Photo credit: © Forest and Kim Starr, https://flic.kr/p/D6xbE2

Common Salvinia

(Salvinia minima)

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If you believe you have found this species anywhere in Pennsylvania, please report your findings to iMapInvasives by submitting an observation record.

Species at a Glance

Common salvinia, also called “water spangles,” is a small free-floating aquatic fern native to tropical America. It was cultivated in the United States for use in ornamental fish tanks and ponds, but escaped to invade a variety of aquatic habitats. Once introduced, it has the potential to completely cover waterways.

Identification

Leaves: Because it is a fern, leaves are referred to as fronds. Fronds are borne in threes with two floating fronds and a third submersed frond that is dissected into filaments. The paired floating fronds are rounded with heart-shaped bases and notched tips. Smaller fronds lie flat on the water’s surface, while larger fronds fold at a distinct midrib, giving them a “cup-like” appearance. Length ranges from 0.4-2.0 cm (0.2-0.8 in). Fronds grown in the shade remain broadly round and emerald green, while those grown in the sun become larger, and turn a rusty brown color. Floating fronds are covered with rows of white bristly hairs on top that branch out to create a water resistant shield. Long, chestnut colored hairs coat the underside of the floating fronds, submersed filaments, buds, and rhizomes.

 

Flowers: Salvinias are ferns and have no flower.

Spores: Spores are produced in nut-like sacs called sporocarps that are attached in spirals along the submersed filaments.

 

Stems: Horizontal branching rhizomes float just below the water’s surface and produce leaves at each node.

Similar Species

Common salvinia may be confused with giant salvinia (Salvinia molesta), but it is the smaller of the two species and is readily distinguished by the morphology of the frond hairs. In both plants, the hairs are split four ways; however, in giant salvinia the hairs come together at the tip to form a distinct “egg-beater” structure. Typically, mature fronds of giant salvinia are quarter to half-dollar size, about twice the size of common salvinia.

Habitat

While commonly found growing on the surface of still or slow-moving ponds, small lakes, canals, and slow streams, this species can also be found in shallow backwaters of bayous, oxbows, ditches, cypress swamps, and marshes inhabiting water bodies with salinity levels as high as 4-7 ppt.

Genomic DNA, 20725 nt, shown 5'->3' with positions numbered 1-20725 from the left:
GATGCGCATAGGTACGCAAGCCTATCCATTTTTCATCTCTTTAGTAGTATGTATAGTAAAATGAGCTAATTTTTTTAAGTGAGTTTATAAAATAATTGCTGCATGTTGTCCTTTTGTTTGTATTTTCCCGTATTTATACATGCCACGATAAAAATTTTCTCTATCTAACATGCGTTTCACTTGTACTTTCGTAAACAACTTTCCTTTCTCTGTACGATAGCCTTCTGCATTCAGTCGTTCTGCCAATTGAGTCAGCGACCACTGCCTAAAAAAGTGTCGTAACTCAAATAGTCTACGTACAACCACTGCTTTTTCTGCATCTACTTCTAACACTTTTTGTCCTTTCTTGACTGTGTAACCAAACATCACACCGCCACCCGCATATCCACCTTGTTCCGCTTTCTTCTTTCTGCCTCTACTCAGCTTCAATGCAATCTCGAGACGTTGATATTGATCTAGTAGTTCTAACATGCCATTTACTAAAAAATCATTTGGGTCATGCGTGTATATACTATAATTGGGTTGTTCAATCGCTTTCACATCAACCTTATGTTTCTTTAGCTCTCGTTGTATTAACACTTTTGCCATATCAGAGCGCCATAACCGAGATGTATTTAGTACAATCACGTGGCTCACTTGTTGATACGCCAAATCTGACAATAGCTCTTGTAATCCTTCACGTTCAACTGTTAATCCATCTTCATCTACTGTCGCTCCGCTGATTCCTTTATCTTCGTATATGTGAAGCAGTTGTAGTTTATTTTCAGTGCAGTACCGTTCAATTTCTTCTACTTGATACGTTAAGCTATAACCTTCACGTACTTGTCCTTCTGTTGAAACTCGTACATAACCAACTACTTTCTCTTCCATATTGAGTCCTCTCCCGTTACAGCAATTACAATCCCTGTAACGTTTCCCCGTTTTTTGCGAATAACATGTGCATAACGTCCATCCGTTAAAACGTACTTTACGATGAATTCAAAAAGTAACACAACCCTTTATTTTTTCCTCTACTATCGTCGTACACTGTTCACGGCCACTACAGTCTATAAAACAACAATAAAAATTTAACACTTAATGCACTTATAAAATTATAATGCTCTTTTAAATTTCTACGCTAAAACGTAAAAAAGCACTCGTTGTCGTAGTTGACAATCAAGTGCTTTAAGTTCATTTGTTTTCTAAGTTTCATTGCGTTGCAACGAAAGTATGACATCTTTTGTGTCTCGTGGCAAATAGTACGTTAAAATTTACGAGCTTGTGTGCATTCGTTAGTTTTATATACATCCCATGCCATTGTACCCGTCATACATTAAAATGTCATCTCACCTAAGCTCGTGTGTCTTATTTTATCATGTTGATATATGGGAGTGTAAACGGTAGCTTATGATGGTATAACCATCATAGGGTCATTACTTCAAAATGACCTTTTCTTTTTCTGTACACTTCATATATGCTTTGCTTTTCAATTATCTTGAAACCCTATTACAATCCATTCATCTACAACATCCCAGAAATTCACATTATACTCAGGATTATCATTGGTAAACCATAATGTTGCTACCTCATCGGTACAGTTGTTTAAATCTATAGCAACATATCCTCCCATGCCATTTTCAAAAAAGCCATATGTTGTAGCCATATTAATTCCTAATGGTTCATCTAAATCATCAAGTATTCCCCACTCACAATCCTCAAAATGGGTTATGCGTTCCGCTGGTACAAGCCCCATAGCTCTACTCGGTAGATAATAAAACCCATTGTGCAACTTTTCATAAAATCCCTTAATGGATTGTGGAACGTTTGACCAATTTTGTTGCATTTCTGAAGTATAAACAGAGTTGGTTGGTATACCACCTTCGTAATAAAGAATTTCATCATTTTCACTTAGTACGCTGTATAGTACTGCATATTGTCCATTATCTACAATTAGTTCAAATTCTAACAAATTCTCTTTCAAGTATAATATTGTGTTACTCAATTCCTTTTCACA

Spread

Common salvinia reproduces and spreads mostly by fragmentation. Any part of the rhizome that buds or breaks off can form into a new plant. These rhizomes can also lie dormant during periods of reduced moisture and cold and will sprout again when conditions are more favorable. While it does contain spores, these spores are thought to be sterile.

Distribution

Native to Central and South America, common salvinia first appeared in the United States in the St. John’s River in eastern Florida where it is thought to have been introduced in the ballast water of transoceanic ships. It quickly expanded its range westward and northward and can be found in the Mid-Atlantic region in New York, New Jersey, and Maryland.

 

Note: Distribution data for this species may have changed since the publication of the Mid-Atlantic Field Guide to Aquatic Invasive Species (2016), the source of information for this description.

Environmental Impacts

The exponential growth of common salvinia allows it to quickly clog waterways and restrict recreational activities. It has been recorded growing as long as 12 m (39 ft), blanketing waterways with mats up to 25 cm (10 in) thick. These dense mats block sunlight from reaching native species and decrease oxygen concentrations that can ultimately impact fish and other aquatic species.

Video
Note

Information for this species profile comes from the Mid-Atlantic Field Guide to Aquatic Invasive Species (2016).

The Pennsylvania iMapInvasives Program is a partnership of the Western Pennsylvania Conservancy, the Pennsylvania Natural Heritage Program, and NatureServe.

Funding for Pennsylvania iMapInvasives is provided by the Great Lakes Restoration Initiative.

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Pennsylvania Natural Heritage Program, iMapInvasives partner
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